Super utilityman works, for sure. That perfectly describes the Pirates' Josh Harrison. But you have to like what general manager Neal Huntington had to say Sunday about Harrison. "Josh has the ability to be a regular player that plays irregular positions." Nice.
Harrison played left field in a 5-2 win Sunday against the New York Mets, bumping Starling Marte to center to give Andrew McCutchen just his second day off of the season. He had a double and scored two runs. Harrison is expected to play right field Tuesday night against the Arizona Diamondbacks, giving Gregory Polanco his first break after 19 consecutive starts since his call-up June 10 from the minors. Down the road, Harrison will give the occasional day off to Marte in left, Neil Walker at second and Pedro Alvarez at third. The Pirates should be a fresher, stronger team as summer really heats up.
"That's going to be a blessing for this organization," Huntington said. "It's about depth."
The plan makes perfect sense.
The suggestion to play Harrison regularly at third and bench Alvarez does not. That was a popular idea for much of June when Alvarez struggled, but you aren't hearing it as much this morning after Alvarez had a double, home run and three RBIs Sunday against Mets starter Bartolo Colon, who had gone seven consecutive starts without allowing more than two earned runs.
The suggestion to play Harrison regularly at third and move Alvarez to first isn't going to happen, either. "It has never been discussed," Alvarez said. Nor should it now. You don't ask a player to take on a new position in the middle of the season. That's unfair to him and the team.
Huntington acknowledged the Pirates aren't getting the power production they would like out of platoon first basemen Ike Davis and Gaby Sanchez. Going into the games Sunday, the Pirates first basemen ranked 13th in the National League in batting average, tied for 12th in home runs, tied for 13th in RBIs and 13th in OPS. Davis did have a big game, knocking in the first two runs off Colon with a first-inning single and getting another single later.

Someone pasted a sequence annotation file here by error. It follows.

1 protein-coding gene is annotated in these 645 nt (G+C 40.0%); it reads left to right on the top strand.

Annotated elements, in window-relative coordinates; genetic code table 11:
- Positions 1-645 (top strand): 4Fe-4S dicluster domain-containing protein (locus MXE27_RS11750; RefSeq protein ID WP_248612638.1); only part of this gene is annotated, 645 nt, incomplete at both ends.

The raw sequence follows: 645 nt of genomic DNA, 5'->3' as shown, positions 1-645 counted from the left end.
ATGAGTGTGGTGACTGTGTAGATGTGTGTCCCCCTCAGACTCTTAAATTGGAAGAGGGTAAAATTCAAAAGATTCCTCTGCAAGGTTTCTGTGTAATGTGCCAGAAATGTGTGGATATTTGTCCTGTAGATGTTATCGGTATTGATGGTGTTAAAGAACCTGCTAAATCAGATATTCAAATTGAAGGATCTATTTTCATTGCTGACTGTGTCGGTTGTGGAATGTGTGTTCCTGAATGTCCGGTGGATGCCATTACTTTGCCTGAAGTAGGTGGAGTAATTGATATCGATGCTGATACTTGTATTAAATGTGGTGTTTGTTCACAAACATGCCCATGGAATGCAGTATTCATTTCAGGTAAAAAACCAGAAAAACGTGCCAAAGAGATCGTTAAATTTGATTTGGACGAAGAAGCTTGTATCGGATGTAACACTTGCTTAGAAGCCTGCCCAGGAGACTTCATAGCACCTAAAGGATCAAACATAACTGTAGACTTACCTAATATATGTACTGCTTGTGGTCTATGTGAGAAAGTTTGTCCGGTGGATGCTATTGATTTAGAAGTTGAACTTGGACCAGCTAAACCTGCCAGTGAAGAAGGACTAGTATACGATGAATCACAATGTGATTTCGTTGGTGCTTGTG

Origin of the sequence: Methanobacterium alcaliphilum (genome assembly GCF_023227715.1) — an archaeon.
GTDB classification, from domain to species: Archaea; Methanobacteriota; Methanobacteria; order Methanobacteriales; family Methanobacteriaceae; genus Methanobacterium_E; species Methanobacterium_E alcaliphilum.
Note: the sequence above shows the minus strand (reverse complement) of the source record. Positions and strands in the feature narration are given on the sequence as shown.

But Huntington and manager Clint Hurdle put more value in Harrison "bouncing around giving everybody rest" than they do in putting Harrison at third and moving Alvarez to first. They are confident Alvarez will work out his throwing problems at third, which have led to his 17 errors this season. Alvarez has been better, although Hurdle did replace him with Clint Barmes for defensive performances in the ninth Thursday night against the Mets. Huntington also believes that, by the end of the season, Alvarez will approach the 36 home runs and 100 RBIs he delivered in 2013. Alvarez, who has 13 homers and 42 RBIs after 82 games, shares that confidence. "I feel like I'm in a good place right now."
There's no question Alvarez needs to be in the lineup virtually every day. It's OK to give him a day off when the Pirates face a rare left-handed starting pitcher, but that's it. He, as much as McCutchen, will determine how far the team can climb in the second half. He can change games with one swing. It happened in Tampa Bay a week ago when he hit a three-run home run to turn a tight 3-1 game into a comfortable 6-1 lead. It happened again Sunday when he ripped a double to right off Colon in the first to give the Pirates a 3-0 lead, then hit a long two-run home run to right in the fifth to make it 5-0. Alvarez was on base nine times in his final 14 plate appearances against the Mets with six hits, two walks and a hit batsman. He has nudged his batting average to .241, his OPS to .746. His strikeouts are down; he's on pace for 152 this season after leading the National League with 186 in 2013.
"Very good swings throughout the day, improved swings throughout the series," Hurdle said of Alvarez. "We all know what he's capable of. We believe in him. He continues to work. You can see the difference he can make in a game."
The Pirates have shown great patience with Alvarez. He is starting to reward that patience. It's nice to know the team will stick with its plan for him. It really does make perfect sense.
Ron Cook: email@example.com. Ron Cook can be heard on the "Cook and Poni" show weekdays from 10 a.m. to 2 p.m. on 03.7 The Fan.